Fig. 6
figure 6

LncRNA CASC9 knockdown inhibited OS tumor growth via regulating miR-874-3p in vivo. A The tumor size of OS mice model was tested after the mice were killed. B The tumor volume of OS mice model was calculated and recorded weekly. C The tumor weight of OS mice model was weighed after the mice were killed. D The expression of Ki67 in mice tumor tissues was assessed using IHC assay. **P < 0.01 versus shNC group, ##P < 0.01 versus shCASC9 group

Discussion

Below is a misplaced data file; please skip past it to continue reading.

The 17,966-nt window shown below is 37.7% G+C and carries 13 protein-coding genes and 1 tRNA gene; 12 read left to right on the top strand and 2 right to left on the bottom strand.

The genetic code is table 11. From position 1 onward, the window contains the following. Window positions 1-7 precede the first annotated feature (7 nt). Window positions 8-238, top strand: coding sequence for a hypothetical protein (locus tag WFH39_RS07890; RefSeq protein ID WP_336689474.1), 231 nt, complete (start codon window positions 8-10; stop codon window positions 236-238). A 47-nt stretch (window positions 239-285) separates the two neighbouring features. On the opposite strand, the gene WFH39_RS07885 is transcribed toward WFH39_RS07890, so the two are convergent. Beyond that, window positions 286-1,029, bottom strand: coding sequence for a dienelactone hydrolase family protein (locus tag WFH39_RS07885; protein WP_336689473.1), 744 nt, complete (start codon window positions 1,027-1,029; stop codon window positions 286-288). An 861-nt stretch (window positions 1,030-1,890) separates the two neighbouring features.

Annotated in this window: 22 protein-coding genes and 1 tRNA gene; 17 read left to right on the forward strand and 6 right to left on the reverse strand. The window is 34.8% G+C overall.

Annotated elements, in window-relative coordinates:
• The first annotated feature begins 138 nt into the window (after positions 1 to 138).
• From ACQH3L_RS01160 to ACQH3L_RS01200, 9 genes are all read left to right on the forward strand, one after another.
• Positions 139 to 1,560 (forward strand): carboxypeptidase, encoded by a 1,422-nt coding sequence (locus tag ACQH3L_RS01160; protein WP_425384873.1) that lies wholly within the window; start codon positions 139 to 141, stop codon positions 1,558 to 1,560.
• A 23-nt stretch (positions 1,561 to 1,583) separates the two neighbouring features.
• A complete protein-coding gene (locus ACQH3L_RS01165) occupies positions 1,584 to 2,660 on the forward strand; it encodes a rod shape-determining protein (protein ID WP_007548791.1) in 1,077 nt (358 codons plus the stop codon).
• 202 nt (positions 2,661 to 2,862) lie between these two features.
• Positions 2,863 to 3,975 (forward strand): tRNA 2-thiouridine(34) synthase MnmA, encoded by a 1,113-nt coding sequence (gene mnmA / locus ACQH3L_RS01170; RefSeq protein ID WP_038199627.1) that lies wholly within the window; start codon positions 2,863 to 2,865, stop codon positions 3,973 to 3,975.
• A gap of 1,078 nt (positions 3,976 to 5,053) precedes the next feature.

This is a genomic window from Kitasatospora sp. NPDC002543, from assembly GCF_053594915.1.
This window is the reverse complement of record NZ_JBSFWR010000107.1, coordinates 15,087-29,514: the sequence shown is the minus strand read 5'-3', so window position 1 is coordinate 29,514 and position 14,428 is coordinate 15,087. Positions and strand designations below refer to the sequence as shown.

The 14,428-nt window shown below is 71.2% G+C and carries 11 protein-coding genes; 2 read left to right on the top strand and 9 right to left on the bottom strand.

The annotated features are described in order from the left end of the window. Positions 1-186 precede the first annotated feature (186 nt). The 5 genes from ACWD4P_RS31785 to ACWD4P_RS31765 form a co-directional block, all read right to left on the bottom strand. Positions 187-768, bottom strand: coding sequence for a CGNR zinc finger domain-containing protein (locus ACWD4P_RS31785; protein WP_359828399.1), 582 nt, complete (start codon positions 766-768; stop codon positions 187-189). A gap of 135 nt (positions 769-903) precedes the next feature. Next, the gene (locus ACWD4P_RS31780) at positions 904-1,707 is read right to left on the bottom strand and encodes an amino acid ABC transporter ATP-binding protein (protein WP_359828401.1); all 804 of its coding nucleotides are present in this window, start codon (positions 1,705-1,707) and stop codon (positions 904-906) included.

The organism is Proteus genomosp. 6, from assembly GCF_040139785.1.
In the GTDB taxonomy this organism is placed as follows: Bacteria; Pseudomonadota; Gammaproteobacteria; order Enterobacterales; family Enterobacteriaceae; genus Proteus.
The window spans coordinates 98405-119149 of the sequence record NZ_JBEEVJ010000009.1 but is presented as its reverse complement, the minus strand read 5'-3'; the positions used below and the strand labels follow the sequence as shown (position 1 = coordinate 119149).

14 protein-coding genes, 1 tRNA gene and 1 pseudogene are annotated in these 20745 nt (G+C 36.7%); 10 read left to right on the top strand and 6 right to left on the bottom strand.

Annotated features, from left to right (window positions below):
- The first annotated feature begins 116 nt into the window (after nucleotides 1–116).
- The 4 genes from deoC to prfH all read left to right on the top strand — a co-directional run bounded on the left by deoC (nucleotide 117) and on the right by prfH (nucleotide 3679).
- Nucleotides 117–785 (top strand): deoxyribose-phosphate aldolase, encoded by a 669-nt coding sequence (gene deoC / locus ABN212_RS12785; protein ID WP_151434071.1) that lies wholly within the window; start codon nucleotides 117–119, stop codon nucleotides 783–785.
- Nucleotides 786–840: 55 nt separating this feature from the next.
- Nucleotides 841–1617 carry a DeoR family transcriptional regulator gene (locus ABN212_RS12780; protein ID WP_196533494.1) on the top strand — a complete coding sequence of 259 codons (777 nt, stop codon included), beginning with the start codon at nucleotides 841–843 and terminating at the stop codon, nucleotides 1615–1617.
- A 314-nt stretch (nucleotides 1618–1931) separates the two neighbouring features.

Given that the prognosis of OS is unsatisfactory, the development of novel strategies in its therapy is still of great significance. Increasing evidences are improving the understanding that lncRNAs play crucial roles in the pathogenesis and development of many cancers [19, 20]. Therefore, it is important to elucidate the molecular mechanism of prognosis-related lncRNAs and explore potential therapeutic targets. This study focused on the mechanistic involvement of CASC9 in OS. First, it was found that CASC9 silencing inhibited the proliferation and invasion of U-2OS and 143B cells. Moreover, the inhibition of miR-874-3p remarkably recovered cell proliferation and invasion in CASC9-silenced cells. Additionally, this study found that SOX12 is the target of miR-874-3p. SOX12 expression was increased in OS tissues; however, it was inhibited in OS cells by silencing CASC9 or over-expressing miR-874-3p. The results revealed an abundance of CASC9 through sponging miR-874-3p and positive regulation of SOX12 protein level, consequently contributing to the proliferation and invasion of OS cells. To our knowledge, this is the first study that reported the essential regulatory role of CASC9 and its underlying mechanism in OS progression.